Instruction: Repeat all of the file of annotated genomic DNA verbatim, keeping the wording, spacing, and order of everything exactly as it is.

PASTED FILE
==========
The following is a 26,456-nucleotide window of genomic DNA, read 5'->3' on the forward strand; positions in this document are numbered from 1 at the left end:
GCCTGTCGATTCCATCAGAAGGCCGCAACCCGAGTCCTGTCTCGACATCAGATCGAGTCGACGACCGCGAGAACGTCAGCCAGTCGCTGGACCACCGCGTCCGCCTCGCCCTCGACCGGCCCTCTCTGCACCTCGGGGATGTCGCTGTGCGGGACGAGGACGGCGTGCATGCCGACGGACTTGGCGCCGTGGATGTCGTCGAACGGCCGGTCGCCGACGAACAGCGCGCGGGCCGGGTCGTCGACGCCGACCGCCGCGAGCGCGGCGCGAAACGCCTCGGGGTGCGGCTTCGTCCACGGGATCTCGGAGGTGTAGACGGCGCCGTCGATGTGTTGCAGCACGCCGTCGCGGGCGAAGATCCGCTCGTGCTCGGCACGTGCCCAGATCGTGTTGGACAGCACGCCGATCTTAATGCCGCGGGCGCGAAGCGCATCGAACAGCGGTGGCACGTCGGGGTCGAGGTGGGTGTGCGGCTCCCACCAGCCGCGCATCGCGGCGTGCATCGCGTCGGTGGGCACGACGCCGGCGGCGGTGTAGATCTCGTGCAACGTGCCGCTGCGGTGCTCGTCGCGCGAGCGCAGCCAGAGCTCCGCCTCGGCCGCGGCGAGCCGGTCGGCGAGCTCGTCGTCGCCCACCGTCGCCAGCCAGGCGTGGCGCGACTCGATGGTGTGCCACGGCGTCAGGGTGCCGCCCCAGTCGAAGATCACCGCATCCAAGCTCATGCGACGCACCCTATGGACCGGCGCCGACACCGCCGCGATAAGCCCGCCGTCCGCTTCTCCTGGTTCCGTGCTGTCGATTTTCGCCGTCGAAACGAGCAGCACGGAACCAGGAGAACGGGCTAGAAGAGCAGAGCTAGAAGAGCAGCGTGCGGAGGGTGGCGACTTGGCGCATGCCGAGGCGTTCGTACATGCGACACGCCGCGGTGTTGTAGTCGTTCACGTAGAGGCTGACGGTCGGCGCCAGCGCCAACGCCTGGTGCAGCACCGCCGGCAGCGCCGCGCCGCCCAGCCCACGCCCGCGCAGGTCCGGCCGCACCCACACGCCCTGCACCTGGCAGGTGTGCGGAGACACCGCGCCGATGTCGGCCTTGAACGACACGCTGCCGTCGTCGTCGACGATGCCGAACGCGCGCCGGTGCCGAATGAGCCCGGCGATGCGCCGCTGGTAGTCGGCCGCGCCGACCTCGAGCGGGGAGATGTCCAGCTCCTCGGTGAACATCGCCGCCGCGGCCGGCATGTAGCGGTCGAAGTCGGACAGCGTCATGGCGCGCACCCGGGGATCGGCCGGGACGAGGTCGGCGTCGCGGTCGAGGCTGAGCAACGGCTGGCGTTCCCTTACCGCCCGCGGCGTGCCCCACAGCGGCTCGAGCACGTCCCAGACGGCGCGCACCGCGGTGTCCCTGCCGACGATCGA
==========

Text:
The following is a 26,456-nucleotide window of genomic DNA, read 5'->3' on the forward strand; positions in this document are numbered from 1 at the left end:
GCCTGTCGATTCCATCAGAAGGCCGCAACCCGAGTCCTGTCTCGACATCAGATCGAGTCGACGACCGCGAGAACGTCAGCCAGTCGCTGGACCACCGCGTCCGCCTCGCCCTCGACCGGCCCTCTCTGCACCTCGGGGATGTCGCTGTGCGGGACGAGGACGGCGTGCATGCCGACGGACTTGGCGCCGTGGATGTCGTCGAACGGCCGGTCGCCGACGAACAGCGCGCGGGCCGGGTCGTCGACGCCGACCGCCGCGAGCGCGGCGCGAAACGCCTCGGGGTGCGGCTTCGTCCACGGGATCTCGGAGGTGTAGACGGCGCCGTCGATGTGTTGCAGCACGCCGTCGCGGGCGAAGATCCGCTCGTGCTCGGCACGTGCCCAGATCGTGTTGGACAGCACGCCGATCTTAATGCCGCGGGCGCGAAGCGCATCGAACAGCGGTGGCACGTCGGGGTCGAGGTGGGTGTGCGGCTCCCACCAGCCGCGCATCGCGGCGTGCATCGCGTCGGTGGGCACGACGCCGGCGGCGGTGTAGATCTCGTGCAACGTGCCGCTGCGGTGCTCGTCGCGCGAGCGCAGCCAGAGCTCCGCCTCGGCCGCGGCGAGCCGGTCGGCGAGCTCGTCGTCGCCCACCGTCGCCAGCCAGGCGTGGCGCGACTCGATGGTGTGCCACGGCGTCAGGGTGCCGCCCCAGTCGAAGATCACCGCATCCAAGCTCATGCGACGCACCCTATGGACCGGCGCCGACACCGCCGCGATAAGCCCGCCGTCCGCTTCTCCTGGTTCCGTGCTGTCGATTTTCGCCGTCGAAACGAGCAGCACGGAACCAGGAGAACGGGCTAGAAGAGCAGAGCTAGAAGAGCAGCGTGCGGAGGGTGGCGACTTGGCGCATGCCGAGGCGTTCGTACATGCGACACGCCGCGGTGTTGTAGTCGTTCACGTAGAGGCTGACGGTCGGCGCCAGCGCCAACGCCTGGTGCAGCACCGCCGGCAGCGCCGCGCCGCCCAGCCCACGCCCGCGCAGGTCCGGCCGCACCCACACGCCCTGCACCTGGCAGGTGTGCGGAGACACCGCGCCGATGTCGGCCTTGAACGACACGCTGCCGTCGTCGTCGACGATGCCGAACGCGCGCCGGTGCCGAATGAGCCCGGCGATGCGCCGCTGGTAGTCGGCCGCGCCGACCTCGAGCGGGGAGATGTCCAGCTCCTCGGTGAACATCGCCGCCGCGGCCGGCATGTAGCGGTCGAAGTCGGACAGCGTCATGGCGCGCACCCGGGGATCGGCCGGGACGAGGTCGGCGTCGCGGTCGAGGCTGAGCAACGGCTGGCGTTCCCTTACCGCCCGCGGCGTGCCCCACAGCGGCTCGAGCACGTCCCAGACGGCGCGCACCGCGGTGTCCCTGCCGACGATCGA